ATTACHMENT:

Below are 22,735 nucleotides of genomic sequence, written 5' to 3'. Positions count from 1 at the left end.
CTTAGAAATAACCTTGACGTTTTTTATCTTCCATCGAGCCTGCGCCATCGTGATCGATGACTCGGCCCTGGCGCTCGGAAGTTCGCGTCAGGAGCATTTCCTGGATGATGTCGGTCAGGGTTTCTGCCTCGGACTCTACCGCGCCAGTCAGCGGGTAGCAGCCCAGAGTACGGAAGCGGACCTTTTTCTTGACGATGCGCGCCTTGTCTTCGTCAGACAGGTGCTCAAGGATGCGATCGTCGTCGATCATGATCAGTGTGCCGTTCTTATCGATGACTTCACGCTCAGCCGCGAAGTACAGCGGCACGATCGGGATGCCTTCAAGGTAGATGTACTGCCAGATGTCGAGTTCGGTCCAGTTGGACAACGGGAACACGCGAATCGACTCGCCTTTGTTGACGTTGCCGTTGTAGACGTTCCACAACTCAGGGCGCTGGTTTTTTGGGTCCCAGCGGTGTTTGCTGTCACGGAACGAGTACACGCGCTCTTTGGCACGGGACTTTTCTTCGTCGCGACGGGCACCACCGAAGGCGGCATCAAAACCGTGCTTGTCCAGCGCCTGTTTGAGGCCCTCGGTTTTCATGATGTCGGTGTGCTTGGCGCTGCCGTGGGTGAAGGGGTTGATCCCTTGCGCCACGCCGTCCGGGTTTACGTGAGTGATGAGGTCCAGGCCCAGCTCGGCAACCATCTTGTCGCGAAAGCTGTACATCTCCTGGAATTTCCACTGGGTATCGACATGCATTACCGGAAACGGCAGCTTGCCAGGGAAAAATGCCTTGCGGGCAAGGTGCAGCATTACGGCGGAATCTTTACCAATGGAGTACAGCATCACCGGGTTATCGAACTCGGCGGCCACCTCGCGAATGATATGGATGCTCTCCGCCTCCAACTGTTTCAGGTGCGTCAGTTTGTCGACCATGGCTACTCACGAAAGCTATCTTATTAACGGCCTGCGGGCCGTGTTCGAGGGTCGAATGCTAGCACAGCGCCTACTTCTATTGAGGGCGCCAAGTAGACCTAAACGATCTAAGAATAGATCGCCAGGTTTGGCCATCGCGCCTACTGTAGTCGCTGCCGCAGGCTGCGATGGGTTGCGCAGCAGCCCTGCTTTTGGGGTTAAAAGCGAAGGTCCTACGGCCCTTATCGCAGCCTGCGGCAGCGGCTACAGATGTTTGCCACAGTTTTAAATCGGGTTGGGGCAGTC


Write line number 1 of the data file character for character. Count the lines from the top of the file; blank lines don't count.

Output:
Below are 22,735 nucleotides of genomic sequence, written 5' to 3'. Positions count from 1 at the left end.